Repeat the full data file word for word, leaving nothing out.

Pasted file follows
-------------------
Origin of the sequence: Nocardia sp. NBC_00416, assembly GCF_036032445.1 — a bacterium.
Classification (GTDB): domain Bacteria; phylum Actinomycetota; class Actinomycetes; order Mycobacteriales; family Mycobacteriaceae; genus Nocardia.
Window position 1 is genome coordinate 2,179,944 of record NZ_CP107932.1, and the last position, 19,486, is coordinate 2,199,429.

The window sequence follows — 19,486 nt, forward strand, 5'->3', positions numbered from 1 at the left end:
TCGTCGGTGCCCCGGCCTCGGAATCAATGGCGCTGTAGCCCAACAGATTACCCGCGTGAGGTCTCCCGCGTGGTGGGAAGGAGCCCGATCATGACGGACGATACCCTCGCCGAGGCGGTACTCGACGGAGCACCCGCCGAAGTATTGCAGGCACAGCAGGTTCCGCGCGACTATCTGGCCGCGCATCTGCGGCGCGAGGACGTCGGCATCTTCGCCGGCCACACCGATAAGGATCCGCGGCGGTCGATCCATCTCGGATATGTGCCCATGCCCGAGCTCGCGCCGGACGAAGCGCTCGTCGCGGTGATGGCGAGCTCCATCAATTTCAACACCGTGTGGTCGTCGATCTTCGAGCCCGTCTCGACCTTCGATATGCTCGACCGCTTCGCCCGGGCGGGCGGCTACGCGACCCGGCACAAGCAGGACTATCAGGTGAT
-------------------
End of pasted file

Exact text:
Origin of the sequence: Nocardia sp. NBC_00416, assembly GCF_036032445.1 — a bacterium.
Classification (GTDB): domain Bacteria; phylum Actinomycetota; class Actinomycetes; order Mycobacteriales; family Mycobacteriaceae; genus Nocardia.
Window position 1 is genome coordinate 2,179,944 of record NZ_CP107932.1, and the last position, 19,486, is coordinate 2,199,429.

The window sequence follows — 19,486 nt, forward strand, 5'->3', positions numbered from 1 at the left end:
TCGTCGGTGCCCCGGCCTCGGAATCAATGGCGCTGTAGCCCAACAGATTACCCGCGTGAGGTCTCCCGCGTGGTGGGAAGGAGCCCGATCATGACGGACGATACCCTCGCCGAGGCGGTACTCGACGGAGCACCCGCCGAAGTATTGCAGGCACAGCAGGTTCCGCGCGACTATCTGGCCGCGCATCTGCGGCGCGAGGACGTCGGCATCTTCGCCGGCCACACCGATAAGGATCCGCGGCGGTCGATCCATCTCGGATATGTGCCCATGCCCGAGCTCGCGCCGGACGAAGCGCTCGTCGCGGTGATGGCGAGCTCCATCAATTTCAACACCGTGTGGTCGTCGATCTTCGAGCCCGTCTCGACCTTCGATATGCTCGACCGCTTCGCCCGGGCGGGCGGCTACGCGACCCGGCACAAGCAGGACTATCAGGTGAT